Friday, February 23, 2018

Wild About Harry?

I just read Gabriella Oldham and Mabel Langdon's Harry Langdon: King Of Silent Comedy.  The subtitle is a bit much.  Langdon may be the "fourth genius" of silent comedy, after Chaplin, Keaton and Lloyd, but in comparison to those masters his inspiration is spotty and his achievements lesser.

Still, with so many books out there about the big three, it's good to finally hear Langdon's story.  I've seen some of his shorts and his better-known features, but not much else.  The book helped fill in the gaps.

He was raised in Council Bluffs, Iowa in the late 19th century.  He could have joined the family painting business, but instead left home as a teenager to join the medicine show.  He had always loved show biz and developed a vaudeville act and persona.  In particular, he toured in his routine "Johnny's New Car" for many years in the early 1900s (when the automobile was still relatively new).

The act had Harry traveling with his girlfriend (and sometimes others) when his jalopy breaks down.  The laughs came when his hapless character tried to fix it, only making things worth.

The act went through variations, but he played it for almost twenty years before Hollywood signed him in 1923.  No one was sure what to do with him, but he eventually started making shorts for Mack Sennett and became a popular comedian.  By this point, Chaplin, Lloyd and Keaton were well established, and doing features.

He took a while to adapt to the movies, and had the help of a team of writers and directors, including an up-and-comer named Frank Capra.  Capra would later claim it was the team that figured out what Langdon should do on screen, but this is an exaggeration, since Harry had been a solid star on stage for over a generation at this point. (Though he made it in films after the other great clowns, he was actually older than they were.)

Langdon was an original.  He played, essentially, a child in a man's body.  Whereas the other great clowns were generally fast, he was usually slow.  And while they could be quite efficient and even ruthless in getting things done, Langdon's specialty was being unaware and ineffectual.  If things worked out for him, it was often by luck. Critics saw something different, and special, in Langdon. Many welcomed him as the greatest new clown since Chaplin.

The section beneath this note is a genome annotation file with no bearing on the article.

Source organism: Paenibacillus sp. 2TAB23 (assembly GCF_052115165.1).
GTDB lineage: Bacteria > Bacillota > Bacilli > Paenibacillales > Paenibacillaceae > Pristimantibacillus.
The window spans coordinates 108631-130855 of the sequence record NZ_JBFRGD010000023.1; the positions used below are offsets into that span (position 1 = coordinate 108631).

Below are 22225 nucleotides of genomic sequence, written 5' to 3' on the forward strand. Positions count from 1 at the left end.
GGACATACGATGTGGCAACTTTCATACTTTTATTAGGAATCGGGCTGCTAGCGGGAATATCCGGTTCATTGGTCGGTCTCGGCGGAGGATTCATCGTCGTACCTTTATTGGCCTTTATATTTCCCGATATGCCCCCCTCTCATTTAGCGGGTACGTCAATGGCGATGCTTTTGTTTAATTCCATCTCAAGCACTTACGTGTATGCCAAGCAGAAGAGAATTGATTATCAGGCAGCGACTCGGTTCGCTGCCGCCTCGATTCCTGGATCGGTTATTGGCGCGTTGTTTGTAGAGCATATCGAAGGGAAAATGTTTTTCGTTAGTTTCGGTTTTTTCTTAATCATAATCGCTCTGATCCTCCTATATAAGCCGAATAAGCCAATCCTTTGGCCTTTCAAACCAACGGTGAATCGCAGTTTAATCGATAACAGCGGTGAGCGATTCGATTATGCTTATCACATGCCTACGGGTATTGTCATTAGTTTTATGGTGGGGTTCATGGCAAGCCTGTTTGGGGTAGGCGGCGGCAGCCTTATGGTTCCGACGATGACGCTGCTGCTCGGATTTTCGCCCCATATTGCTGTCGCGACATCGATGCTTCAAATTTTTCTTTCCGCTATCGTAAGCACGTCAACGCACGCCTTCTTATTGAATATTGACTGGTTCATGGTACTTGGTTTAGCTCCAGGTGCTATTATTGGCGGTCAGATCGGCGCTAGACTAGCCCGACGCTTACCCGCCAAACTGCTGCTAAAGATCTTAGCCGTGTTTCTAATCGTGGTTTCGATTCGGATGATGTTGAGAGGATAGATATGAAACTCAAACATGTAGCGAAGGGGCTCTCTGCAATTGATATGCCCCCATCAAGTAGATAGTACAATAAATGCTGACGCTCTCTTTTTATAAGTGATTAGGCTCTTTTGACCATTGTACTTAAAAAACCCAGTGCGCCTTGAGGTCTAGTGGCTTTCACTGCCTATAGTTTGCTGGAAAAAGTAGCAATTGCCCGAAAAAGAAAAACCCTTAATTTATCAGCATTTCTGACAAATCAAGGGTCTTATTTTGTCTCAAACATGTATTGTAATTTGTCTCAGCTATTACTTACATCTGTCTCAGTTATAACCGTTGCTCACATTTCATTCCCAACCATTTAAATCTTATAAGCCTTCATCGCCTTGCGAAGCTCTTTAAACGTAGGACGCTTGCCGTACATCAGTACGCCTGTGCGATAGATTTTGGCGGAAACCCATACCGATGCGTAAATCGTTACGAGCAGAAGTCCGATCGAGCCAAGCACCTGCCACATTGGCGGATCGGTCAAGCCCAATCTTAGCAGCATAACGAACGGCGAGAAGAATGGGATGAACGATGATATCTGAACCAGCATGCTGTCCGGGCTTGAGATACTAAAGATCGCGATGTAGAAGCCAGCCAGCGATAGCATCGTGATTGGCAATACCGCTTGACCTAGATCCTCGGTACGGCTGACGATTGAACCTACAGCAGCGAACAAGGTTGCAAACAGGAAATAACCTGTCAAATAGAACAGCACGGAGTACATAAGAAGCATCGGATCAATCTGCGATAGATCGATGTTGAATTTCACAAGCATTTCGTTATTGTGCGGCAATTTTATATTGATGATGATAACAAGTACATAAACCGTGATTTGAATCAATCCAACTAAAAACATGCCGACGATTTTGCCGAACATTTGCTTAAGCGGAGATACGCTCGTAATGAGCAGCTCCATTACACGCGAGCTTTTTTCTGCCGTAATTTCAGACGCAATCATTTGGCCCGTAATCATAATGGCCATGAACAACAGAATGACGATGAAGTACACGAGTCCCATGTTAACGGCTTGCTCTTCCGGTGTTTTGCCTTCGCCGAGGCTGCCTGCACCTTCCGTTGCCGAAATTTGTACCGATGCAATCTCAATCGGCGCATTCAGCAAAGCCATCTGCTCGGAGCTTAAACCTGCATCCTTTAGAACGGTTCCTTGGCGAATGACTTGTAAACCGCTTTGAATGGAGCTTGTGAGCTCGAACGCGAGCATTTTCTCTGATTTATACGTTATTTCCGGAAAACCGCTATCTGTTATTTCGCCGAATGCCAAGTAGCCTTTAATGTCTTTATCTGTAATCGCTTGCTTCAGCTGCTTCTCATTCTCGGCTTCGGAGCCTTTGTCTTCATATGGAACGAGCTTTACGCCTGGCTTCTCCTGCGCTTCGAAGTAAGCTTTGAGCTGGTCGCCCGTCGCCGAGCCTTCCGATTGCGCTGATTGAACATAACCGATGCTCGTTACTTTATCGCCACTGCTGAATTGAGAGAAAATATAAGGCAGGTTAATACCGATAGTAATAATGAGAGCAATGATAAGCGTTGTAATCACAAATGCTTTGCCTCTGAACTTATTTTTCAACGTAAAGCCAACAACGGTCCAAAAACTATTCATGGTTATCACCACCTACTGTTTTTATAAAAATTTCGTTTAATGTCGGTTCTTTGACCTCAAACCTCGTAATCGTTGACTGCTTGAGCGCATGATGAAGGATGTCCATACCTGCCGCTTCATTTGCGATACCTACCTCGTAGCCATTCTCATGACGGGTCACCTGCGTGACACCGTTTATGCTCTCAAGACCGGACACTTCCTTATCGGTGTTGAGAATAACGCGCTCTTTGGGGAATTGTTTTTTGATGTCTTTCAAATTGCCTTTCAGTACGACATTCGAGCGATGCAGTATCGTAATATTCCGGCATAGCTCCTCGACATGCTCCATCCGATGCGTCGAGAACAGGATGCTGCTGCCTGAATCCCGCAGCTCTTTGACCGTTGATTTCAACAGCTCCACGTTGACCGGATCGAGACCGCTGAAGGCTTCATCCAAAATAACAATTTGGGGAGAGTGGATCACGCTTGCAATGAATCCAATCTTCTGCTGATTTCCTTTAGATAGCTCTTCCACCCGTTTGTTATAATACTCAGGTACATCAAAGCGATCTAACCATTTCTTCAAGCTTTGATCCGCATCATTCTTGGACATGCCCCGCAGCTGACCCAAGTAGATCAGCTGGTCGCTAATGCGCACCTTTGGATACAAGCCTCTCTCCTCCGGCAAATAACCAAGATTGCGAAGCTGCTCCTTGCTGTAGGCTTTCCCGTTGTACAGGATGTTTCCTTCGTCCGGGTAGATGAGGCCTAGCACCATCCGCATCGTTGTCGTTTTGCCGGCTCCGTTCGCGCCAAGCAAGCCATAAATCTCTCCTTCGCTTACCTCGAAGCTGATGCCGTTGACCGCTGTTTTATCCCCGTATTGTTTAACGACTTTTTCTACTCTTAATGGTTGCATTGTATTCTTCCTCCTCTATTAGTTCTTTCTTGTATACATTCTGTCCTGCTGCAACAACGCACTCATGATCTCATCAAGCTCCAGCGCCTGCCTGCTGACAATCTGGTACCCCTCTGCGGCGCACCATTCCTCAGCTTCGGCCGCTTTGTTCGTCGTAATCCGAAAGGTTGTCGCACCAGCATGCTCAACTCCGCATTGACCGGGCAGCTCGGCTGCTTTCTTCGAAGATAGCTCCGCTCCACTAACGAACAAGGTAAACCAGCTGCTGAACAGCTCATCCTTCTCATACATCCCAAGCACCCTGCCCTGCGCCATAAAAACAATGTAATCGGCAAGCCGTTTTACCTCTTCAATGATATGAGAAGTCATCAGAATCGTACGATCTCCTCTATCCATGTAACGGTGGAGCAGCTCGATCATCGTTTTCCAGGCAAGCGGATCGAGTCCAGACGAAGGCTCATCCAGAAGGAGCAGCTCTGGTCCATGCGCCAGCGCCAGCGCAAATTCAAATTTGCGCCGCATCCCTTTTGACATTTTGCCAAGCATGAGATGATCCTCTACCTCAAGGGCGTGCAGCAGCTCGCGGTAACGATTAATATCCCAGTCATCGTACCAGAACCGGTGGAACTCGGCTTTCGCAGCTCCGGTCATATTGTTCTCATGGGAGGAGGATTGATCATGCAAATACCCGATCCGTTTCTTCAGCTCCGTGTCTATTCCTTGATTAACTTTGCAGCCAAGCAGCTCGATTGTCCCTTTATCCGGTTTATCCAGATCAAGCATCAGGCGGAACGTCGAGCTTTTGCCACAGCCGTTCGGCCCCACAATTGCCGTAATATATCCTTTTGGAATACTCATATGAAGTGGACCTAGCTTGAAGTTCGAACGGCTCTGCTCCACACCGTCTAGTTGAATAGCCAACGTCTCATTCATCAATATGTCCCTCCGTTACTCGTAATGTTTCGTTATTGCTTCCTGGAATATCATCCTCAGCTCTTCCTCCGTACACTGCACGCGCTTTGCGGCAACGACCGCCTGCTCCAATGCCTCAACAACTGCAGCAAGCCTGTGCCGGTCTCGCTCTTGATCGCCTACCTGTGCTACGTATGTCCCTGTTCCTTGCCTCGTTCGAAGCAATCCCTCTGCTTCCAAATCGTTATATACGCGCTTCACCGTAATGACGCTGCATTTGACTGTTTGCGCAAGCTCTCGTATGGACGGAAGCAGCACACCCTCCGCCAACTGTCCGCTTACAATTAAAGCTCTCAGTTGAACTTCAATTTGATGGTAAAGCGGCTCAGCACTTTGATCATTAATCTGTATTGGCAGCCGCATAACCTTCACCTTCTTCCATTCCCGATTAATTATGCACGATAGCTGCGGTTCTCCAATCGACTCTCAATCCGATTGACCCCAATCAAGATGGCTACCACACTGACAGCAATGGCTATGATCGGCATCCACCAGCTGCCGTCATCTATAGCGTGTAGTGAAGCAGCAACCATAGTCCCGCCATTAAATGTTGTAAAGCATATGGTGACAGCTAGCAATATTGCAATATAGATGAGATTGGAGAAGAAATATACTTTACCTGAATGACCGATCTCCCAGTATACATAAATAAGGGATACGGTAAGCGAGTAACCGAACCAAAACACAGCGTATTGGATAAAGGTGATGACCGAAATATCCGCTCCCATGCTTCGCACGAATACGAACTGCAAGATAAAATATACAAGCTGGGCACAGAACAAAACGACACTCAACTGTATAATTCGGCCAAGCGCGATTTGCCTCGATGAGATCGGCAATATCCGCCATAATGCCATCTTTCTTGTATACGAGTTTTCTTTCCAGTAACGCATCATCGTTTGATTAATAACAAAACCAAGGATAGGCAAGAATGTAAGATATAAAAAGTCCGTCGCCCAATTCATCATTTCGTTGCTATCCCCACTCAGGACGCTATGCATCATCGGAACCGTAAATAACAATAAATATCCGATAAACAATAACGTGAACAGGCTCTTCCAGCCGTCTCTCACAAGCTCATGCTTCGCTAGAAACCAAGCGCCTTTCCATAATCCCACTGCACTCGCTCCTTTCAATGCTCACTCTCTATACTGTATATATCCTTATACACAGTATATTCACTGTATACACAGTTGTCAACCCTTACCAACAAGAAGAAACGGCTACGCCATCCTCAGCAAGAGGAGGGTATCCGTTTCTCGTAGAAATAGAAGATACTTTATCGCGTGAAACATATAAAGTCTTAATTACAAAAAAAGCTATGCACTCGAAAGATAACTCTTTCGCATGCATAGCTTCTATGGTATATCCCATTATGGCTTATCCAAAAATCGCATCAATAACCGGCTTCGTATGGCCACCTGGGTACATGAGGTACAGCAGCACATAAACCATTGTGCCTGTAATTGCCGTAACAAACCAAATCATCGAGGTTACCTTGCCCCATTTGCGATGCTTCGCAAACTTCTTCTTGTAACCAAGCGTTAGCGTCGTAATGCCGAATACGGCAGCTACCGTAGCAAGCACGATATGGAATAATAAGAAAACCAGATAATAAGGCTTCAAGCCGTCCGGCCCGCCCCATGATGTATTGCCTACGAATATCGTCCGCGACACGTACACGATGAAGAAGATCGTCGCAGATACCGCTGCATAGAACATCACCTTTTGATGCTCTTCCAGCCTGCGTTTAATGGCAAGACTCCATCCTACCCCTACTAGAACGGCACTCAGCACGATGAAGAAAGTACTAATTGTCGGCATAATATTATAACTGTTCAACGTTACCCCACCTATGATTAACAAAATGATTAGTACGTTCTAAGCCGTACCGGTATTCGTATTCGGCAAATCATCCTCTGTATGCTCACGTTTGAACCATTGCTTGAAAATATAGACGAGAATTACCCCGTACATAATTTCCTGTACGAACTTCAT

In a few years he made the leap to features (against Sennett's wishes), making his three most famous full-length productions--Tramp Tramp Tramp, The Strong Man and Long Pants--in 1926 and 1927.  At that point, he fired Capra, who had directed the last two.  Capra claims all the comparisons to Chaplin went to his head and Langdon figured he could do everything himself.

This isn't entirely false, though Capra was bitter about what happened--and harmed Langdon by spreading the message around Hollywood that he was impossible to work with.  It is true that Langdon went downhill when he was in complete control of his films, and never recaptured his popularity.  Then sound came in, which was another blow.

This is when I mostly lose track of his career, but much of the book is about the work he did after the silent era.  Turns out he did plenty, both on stage and onscreen. He was no longer the name he'd been, and he did work in cheaper productions, for less money, often in smaller parts, but he didn't give up.

In fact, as the IMDb shows, he appeared in around 60 films (mostly shorts) in the 30s and 40s, before dying of a heart attack at age 60 in 1944.

There was some rediscovery of his work in later years, but so far, he's never enjoyed anything near the revival of someone like Keaton.

I haven't seen his films in years.  I remember liking him at his best, but not thinking he was on the same level as his greatest contemporaries.  The book has convinced me to give him a second chance. Though I wish I could see him on the big screen with an audience, since that's the truest and fairest test.

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